Love From the Pink Palace by Jill Nalder
This is Jill Nalder’s first book and it’s a pretty astonishing debut which grips and holds you tight by the hand, urging you not to go, not to put out the light, not to leave a word unread. There’s something about Jill’s straightforward South Welsh narrating of her life which echos the flint and steel in the soul of this Neath girl.
Industry and passion will get her through and when the darkness envelopes her, she’s a light of compassion, a beacon of hope and a flicking candle in the short nights of many of the brilliant beautiful men she saw die.
Jill’s ability to take stock, to do, to fucking DO what needed to be done, to not let anything stop her, to keep at it, to weep, to be strong is truly inspirational. If you watched the Channel 4 series based around her life, It’s a Sin, you’ll have seen the fictional Jill’s tornado of love hurl itself at the slithering monster of AIDS as it ravaged her community and snatched away so many, so young. (She also played the part of her own mother in the series.)
The Pink Palace of the title was the huge, crumbling very pink London flat Nalder lived in during college, which is brought back to vivid party central life in the TV series.
She lived there with her band of best friends – of which many were young, talented gay men with big dreams of their own – she grabbed London by the horns: partying with drag queens at the Royal Vauxhall Tavern, hosting cabarets at her glamorous flat, flitting across town to any jobs she could get.
There’s a delicious honouring foreword from fellow Wales born – Russell T Davies – who shares his love for Jill and the reasons he based It’s A Sin on her life. The book is full of joy, of wonderful anecdotes and insights into lives long gone, letting them flash into our memories with a golden whirl of camp gay radiance.
It’s knowing what becomes of them, which makes these snatched moments so refulgent. Jill’s stories apotheosize her friends, expose the stigma and shame experienced by people with HIV before the virus had a name.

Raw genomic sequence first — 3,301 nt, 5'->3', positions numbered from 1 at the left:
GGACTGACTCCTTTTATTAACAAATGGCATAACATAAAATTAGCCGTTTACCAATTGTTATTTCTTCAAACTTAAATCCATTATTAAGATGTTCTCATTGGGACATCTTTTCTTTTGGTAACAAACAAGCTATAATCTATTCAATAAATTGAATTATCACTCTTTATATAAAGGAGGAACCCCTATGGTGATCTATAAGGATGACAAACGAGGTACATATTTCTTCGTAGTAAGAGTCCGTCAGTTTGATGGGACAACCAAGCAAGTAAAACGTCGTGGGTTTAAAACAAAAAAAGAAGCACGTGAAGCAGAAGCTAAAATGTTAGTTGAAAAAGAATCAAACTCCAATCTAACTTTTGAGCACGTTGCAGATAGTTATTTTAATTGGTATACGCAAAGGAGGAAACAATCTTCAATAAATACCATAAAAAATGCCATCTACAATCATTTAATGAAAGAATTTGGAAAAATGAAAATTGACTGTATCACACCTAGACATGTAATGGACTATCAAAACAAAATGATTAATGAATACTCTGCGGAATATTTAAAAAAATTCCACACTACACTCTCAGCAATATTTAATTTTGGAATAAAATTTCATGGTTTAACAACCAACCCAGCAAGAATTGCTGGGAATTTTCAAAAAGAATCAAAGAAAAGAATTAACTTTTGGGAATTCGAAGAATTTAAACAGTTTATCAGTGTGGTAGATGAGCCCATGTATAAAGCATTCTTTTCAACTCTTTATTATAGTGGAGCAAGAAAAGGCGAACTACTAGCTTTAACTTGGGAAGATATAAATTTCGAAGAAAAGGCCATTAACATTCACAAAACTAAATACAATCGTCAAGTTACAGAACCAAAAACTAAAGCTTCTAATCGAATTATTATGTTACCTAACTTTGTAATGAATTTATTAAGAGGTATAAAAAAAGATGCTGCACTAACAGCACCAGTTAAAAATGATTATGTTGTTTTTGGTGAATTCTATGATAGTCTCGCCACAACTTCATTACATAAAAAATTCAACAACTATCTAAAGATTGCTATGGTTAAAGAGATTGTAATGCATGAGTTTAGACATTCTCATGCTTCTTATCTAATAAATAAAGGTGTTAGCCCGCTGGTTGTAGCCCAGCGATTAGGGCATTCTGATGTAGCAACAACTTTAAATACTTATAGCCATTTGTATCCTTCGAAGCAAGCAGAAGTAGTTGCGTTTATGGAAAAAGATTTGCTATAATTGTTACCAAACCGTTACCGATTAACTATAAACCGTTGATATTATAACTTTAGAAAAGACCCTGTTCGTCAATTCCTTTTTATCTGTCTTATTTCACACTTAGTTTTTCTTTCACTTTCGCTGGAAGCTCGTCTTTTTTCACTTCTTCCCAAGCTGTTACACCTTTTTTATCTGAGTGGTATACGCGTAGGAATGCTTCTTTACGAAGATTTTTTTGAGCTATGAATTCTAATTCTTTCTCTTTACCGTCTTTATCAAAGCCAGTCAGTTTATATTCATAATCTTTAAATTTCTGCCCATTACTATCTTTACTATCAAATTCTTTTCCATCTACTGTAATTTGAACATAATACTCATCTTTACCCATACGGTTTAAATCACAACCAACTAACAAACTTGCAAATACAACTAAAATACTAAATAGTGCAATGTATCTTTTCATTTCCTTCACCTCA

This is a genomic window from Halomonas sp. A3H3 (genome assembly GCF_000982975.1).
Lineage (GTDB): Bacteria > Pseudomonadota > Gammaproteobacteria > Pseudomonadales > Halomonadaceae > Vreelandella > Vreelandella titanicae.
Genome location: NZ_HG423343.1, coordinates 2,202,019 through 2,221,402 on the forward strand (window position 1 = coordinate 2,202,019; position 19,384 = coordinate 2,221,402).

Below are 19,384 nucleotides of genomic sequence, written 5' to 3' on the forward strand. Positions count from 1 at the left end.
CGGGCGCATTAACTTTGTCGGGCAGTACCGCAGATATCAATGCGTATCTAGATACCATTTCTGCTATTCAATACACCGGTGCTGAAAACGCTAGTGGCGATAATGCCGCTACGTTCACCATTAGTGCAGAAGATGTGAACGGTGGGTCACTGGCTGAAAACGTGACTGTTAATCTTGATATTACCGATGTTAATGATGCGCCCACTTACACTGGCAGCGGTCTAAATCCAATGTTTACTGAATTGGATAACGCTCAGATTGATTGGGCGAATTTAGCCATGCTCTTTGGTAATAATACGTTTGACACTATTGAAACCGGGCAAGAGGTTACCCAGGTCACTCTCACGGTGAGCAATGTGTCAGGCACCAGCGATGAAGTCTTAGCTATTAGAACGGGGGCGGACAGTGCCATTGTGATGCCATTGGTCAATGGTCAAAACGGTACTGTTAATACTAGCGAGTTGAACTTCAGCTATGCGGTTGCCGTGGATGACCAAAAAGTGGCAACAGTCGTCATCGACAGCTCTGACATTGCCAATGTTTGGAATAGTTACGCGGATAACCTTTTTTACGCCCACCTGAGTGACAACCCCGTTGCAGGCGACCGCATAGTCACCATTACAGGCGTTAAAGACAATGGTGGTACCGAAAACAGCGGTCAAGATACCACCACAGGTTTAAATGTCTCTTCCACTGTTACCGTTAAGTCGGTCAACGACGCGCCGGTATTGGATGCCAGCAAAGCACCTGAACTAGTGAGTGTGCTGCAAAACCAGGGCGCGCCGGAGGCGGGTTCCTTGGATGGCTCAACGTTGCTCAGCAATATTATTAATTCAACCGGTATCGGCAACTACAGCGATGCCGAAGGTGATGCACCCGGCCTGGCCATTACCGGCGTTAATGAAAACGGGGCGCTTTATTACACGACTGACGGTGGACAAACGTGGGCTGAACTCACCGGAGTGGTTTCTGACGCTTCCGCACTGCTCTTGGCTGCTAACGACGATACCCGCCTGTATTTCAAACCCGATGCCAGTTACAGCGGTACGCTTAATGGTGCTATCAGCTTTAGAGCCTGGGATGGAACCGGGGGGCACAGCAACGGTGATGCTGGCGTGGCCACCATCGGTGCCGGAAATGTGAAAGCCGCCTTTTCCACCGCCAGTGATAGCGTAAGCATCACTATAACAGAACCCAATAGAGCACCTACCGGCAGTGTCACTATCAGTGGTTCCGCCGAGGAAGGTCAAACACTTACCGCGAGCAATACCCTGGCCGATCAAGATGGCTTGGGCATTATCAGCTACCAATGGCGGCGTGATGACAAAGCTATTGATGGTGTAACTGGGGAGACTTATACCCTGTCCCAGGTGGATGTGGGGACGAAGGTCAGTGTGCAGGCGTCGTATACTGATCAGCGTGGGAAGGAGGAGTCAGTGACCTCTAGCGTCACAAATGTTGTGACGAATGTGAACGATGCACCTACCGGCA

Sharing the enormous efforts of nurses, doctors, volunteers, lesbians, community reps who worked together to support the gay men falling ill across London, Jill shows how a community formed an effective response in the face of government apathy and negligence. Campaigning for AIDS awareness and research, channelling anger, and simply being there for people at the end.
Russell T Davies is a good friend of Jill and it’s clear from this book how much of her life he actually used as raw material for It’s A Sin and there’s a lot of memories obviously too naughty for the TV but included with relish in this memoir.
There’s a lovely narrative ebb and flow to the book, a lyrical Welshness to it, which allows us to settle down into the story with some joy before the darkness comes in again, then light again, then night deeper than dread, then a dawn, cold, quiet but with things to do to get us through.
Jill is a busy person, quite how they managed to do so much is a miracle. She is also modest, and although allowing the wonderful excitement of her life to shine here, often through the lens of others’ lives, she also shares the gratitude of being able to experience such talented people.
The book grinds on though, and it’s a hard read at points, the speed and ruthlessness of beautiful men dying is hard to take, if (fictional character from It’s A Sin) Derek’s death made you cry, be prepared to share the grief still felt by Jill for the deaths of so many others.
Love from the Pink Palace is just that, a huge throb of love, from a woman who continues to give and share (although she doesn’t mention it here, her charities have raised more than a million pounds for HIV research and support). Her love teaches us that unconditional love will get us through the darkest of times and give us an opportunity to build on the ashes of the glories of those who went before.
By sharing the lives of her ‘boys’ with us and letting us laugh, while we feel the trembling possibilities they all felt were theirs for the taking, Jill does what she promised them. They’ll not be forgotten.
Most chapters start and finish with a quote of poetry, wrapping the adventures and shocks in each in calm poignant words, reflecting the depth and heft of sorrow that this book carries.
I had to take a long walk along the seafront after finishing the book, it’s quite the ripping yarn, ripping at the heart, emotionally raw. As we saw in It’s A Sin and can truly appreciate through her memoir, Jill has the ability to inspire through action.
As Welsh philosopher Raymond Williams said: ‘To be truly radical is to make hope possible rather than despair convincing.’ Jill is radical. Truly, beautifully radical.
Out now in hardback, £20
For more info or to but the book see the publishers website here: